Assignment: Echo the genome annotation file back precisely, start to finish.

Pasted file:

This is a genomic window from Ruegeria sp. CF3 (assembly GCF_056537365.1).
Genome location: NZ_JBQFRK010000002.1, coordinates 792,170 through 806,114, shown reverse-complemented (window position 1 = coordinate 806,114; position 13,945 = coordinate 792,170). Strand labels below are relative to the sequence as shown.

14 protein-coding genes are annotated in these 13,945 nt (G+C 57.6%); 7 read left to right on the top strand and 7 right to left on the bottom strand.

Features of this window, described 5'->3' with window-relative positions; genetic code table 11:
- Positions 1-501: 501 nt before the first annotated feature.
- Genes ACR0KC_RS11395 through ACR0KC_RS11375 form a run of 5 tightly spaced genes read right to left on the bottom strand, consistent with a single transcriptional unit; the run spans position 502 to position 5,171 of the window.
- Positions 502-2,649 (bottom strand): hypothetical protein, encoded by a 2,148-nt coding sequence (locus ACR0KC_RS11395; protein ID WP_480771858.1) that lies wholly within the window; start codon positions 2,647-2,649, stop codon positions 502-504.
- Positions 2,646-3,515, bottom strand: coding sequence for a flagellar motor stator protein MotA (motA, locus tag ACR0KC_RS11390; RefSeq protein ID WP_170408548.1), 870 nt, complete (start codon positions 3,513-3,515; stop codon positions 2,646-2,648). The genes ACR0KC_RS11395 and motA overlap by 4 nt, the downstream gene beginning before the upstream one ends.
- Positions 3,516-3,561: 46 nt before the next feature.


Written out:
This is a genomic window from Ruegeria sp. CF3 (assembly GCF_056537365.1).
Genome location: NZ_JBQFRK010000002.1, coordinates 792,170 through 806,114, shown reverse-complemented (window position 1 = coordinate 806,114; position 13,945 = coordinate 792,170). Strand labels below are relative to the sequence as shown.

14 protein-coding genes are annotated in these 13,945 nt (G+C 57.6%); 7 read left to right on the top strand and 7 right to left on the bottom strand.

Features of this window, described 5'->3' with window-relative positions; genetic code table 11:
- Positions 1-501: 501 nt before the first annotated feature.
- Genes ACR0KC_RS11395 through ACR0KC_RS11375 form a run of 5 tightly spaced genes read right to left on the bottom strand, consistent with a single transcriptional unit; the run spans position 502 to position 5,171 of the window.
- Positions 502-2,649 (bottom strand): hypothetical protein, encoded by a 2,148-nt coding sequence (locus ACR0KC_RS11395; protein ID WP_480771858.1) that lies wholly within the window; start codon positions 2,647-2,649, stop codon positions 502-504.
- Positions 2,646-3,515, bottom strand: coding sequence for a flagellar motor stator protein MotA (motA, locus tag ACR0KC_RS11390; RefSeq protein ID WP_170408548.1), 870 nt, complete (start codon positions 3,513-3,515; stop codon positions 2,646-2,648). The genes ACR0KC_RS11395 and motA overlap by 4 nt, the downstream gene beginning before the upstream one ends.
- Positions 3,516-3,561: 46 nt before the next feature.